SEATTLE — What guy absolutely loves picking up the check at the restaurant?
Drag racer Larry Dixon does — at least when he’s treating Cory McClenathan, his closest rival in the Countdown for the National Hot Rod Ass’n Top Fuel crown.
The trouble is that McClenathan wants to pay the bill, too. What’s with these two?
Point-leader Dixon has two championships from his days with Don Prudhomme Racing and is going for a third in the Alan Johnson-managed Al-Anabi Dragster. McClenathan has maybe the best shot of his 20-year career in the Don Schumacher-stabled FRAM Dragster to win a championship.
Only two races remain — this weekend’s Las Vegas Nationals and the Auto Club Finals at Pomona, Calif., Nov. 11. Third-place Tony Schumacher is so far back at 154 points off Dixon’s pace that Dixon and McClenathan would have to fall off the face of the Earth for him to win a seventh-straight title.
With both Dixon and McClenathan hungry for a championship, they went to lunch with each other a couple of weeks ago. It might have been hard to swallow for McClenathan, who a few days beforehand had appeared on the verge of halting Dixon’s winning streak at Reading, Pa. But Dixon won the dramatic pedalfest to extend his lead to 89 points.
They’re longtime friends. Both teams are headquartered at Brownsburg, Ind., where Dixon also happens to own a couple of nearby buildings. He’s McClenathan’s landlord, for “Cory Mac” rents a space in which he stores his 1966 Nova.
Their spur-of-the-moment lunch date had its own competition.
Said McClenathan, “Larry paid the check, and he said, ‘You know, I probably made a little bit more bonus money than you did last weekend.’ And I remember laughing, thinking, ‘OK, you got me there.’ So as we were walking out, he said, ‘You know, we can probably do this a couple more times. I’m hoping to be able to pick up that check.’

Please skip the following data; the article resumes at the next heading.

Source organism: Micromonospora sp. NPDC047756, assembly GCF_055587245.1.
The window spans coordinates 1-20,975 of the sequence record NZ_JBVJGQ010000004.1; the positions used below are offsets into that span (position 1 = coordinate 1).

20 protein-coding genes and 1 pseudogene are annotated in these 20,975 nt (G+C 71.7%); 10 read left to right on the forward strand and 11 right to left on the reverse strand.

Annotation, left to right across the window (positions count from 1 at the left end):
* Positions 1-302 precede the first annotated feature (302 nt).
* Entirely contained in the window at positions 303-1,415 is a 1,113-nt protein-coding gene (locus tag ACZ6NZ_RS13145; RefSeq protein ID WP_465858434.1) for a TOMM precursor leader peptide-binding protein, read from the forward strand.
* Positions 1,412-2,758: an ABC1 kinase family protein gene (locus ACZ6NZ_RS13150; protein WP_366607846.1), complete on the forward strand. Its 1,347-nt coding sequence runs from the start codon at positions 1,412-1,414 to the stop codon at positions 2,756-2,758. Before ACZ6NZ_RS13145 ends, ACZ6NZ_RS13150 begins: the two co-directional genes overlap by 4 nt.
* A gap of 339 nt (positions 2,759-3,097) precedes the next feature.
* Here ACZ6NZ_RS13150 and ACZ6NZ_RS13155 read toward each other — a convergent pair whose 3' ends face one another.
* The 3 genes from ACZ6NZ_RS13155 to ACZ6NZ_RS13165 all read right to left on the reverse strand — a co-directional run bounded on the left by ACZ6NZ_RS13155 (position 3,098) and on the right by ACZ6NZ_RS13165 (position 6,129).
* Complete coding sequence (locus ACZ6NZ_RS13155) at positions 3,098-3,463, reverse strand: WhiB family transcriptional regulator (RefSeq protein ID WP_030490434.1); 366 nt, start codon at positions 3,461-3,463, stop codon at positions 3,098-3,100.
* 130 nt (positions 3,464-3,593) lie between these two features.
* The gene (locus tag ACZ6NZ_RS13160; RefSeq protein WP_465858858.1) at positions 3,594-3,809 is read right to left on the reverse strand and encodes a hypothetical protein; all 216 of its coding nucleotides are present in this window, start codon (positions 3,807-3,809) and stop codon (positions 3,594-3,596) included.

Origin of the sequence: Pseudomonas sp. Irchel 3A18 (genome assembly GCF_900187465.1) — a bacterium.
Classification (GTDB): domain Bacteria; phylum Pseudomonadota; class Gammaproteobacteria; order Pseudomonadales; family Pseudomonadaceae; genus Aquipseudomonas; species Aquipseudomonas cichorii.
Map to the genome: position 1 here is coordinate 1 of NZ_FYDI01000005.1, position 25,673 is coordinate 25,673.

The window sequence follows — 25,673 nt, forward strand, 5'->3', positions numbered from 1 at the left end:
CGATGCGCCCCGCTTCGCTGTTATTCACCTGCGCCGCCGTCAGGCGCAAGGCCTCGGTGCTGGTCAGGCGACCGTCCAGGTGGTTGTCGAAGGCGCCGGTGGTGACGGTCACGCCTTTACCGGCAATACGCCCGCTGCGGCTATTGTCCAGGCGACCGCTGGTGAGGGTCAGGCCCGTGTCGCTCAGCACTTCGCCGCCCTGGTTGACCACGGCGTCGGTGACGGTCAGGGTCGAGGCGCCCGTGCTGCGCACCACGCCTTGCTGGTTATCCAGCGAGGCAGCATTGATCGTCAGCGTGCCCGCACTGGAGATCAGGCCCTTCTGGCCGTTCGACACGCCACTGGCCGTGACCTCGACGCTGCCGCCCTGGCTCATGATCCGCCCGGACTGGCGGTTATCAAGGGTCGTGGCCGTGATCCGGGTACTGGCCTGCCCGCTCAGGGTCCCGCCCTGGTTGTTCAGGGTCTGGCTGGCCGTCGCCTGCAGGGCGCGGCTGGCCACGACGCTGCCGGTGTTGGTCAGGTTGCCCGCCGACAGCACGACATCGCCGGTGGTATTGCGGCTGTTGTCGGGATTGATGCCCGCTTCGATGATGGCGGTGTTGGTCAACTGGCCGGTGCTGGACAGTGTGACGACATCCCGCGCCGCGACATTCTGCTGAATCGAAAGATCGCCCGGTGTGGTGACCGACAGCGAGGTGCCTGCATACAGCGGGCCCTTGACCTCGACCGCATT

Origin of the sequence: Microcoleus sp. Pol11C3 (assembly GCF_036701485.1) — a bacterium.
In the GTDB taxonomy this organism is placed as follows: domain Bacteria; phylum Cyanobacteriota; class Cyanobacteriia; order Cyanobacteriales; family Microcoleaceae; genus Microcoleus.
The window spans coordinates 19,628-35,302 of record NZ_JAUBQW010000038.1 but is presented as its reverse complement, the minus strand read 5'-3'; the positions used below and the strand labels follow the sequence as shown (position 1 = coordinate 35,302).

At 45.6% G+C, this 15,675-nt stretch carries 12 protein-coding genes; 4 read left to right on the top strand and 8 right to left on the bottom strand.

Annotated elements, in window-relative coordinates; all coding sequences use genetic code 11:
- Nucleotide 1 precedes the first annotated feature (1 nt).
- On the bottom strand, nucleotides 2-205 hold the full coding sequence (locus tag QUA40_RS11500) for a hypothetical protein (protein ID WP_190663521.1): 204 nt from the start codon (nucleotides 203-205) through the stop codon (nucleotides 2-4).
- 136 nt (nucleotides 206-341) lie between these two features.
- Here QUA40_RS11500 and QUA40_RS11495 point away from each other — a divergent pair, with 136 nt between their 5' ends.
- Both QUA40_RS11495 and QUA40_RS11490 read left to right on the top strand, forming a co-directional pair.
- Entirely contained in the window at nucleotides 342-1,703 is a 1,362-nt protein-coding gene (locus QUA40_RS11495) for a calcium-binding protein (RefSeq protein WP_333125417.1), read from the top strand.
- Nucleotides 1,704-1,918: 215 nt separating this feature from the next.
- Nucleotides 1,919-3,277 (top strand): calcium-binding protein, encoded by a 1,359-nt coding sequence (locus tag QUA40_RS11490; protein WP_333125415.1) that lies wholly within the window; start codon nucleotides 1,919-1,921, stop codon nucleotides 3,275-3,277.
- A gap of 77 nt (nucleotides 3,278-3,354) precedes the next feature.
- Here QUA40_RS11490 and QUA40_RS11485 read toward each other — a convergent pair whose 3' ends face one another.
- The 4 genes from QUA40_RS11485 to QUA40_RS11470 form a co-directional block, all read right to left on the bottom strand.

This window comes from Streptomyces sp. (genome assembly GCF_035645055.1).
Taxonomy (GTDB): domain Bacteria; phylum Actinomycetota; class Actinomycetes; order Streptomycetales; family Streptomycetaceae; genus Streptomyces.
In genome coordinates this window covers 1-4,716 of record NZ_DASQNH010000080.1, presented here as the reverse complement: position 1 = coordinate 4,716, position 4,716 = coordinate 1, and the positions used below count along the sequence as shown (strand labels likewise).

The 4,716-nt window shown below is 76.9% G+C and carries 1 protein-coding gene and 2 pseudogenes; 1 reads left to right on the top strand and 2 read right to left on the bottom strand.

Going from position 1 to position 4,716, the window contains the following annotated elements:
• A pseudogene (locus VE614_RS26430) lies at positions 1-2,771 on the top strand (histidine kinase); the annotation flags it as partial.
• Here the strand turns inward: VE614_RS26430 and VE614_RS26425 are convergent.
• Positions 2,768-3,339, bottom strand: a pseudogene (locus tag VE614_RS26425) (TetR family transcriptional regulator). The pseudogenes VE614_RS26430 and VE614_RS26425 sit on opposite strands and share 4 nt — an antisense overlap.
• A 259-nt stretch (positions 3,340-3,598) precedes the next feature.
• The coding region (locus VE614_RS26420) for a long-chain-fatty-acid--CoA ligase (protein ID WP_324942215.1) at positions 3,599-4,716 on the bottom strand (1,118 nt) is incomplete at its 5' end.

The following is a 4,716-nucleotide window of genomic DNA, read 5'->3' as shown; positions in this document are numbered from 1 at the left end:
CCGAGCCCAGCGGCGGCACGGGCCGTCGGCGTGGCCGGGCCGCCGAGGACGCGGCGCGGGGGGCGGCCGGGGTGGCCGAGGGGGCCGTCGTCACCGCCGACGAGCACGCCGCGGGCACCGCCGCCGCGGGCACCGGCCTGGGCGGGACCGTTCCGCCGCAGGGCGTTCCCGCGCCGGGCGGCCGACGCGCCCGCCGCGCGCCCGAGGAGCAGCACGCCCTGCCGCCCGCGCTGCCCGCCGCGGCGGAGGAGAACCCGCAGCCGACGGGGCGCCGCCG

“I said, ‘Well, I’ll be trying my hardest to make sure I get to pick up the check for those next two,’” McClenathan said. “We’ll see how it rolls when it comes down to it.”
Yes, we all want to see how it rolls.
Dixon has no sense of entitlement. He isn’t assuming he’ll end Schumacher’s reign.
“I think Cory would have something to say about that,” Dixon said. “Tony has been on a run for the past half dozen years. Everybody in Top Fuel has been trying to take him down a spot or two, and it hasn’t happened. But we are going to keep trying. We are going to give it our all in the next two [events.”
So is McClenathan.
“You know, 89 points is still not insurmountable,” McClenathan said. “It’s still a doable thing. Larry knows it’s not over by a long shot, and I’m certainly not going to give up any time soon.
“We are going to go in business as usual. We always like to leave it up to the cars, let the cars speak for themselves,” McClenathan said.
Dixon isn’t one for stirring the pot. He’s an unflappable pro, and it doesn’t matter who his opponent is in the next lane or who his lunch partner is across the table.
“For me I just try to keep my head down and just worry about the run in front of me,” Dixon said. “I need to just pay attention to what we are doing, just try and make every run as great a run as we can and hope that’s enough, keep it simple.”
Dixon gained the points lead with his final-round victory at Las Vegas in April against McClenathan and has dominated ever since. Dixon won’t catch Schumacher’s 2008 record for most victories in a single season (15), but so far he has won 12 races, leaving little for anyone else. Schumacher has grabbed five. McClenathan has won three races and has been among the top three all year.
“This is what we all live and dream for — an opportunity to race for not just race wins but championships,” Dixon said. “You try every week to do your best, and some weeks it works out and other weeks it doesn’t. But I can’t try any harder at these next two than I’ve been trying every week, every race, every year.”
McClenathan is especially proud of his Todd Okuhara- and Phil Shuler-led crew, for every member of the team came from Funny Car backgrounds.
“I look forward to sticking it out with these guys and trying to win championships with them, because I do think they have what it takes,” McClenathan said. “It’s all about the relationships with the drivers, the crew chiefs, and the guys that you surround yourself with. That’s really what it takes to go out and win championships. I certainly think we deserve to be here.”
And they deserve to have lunch with whomever they choose.
“Larry and I have been friends for 20 years,” McClenathan said.
He said they talked about their families and children.
“It didn’t completely revolve around our work, but,” McClenathan said, “we did get some funny looks from people who recognized us.”
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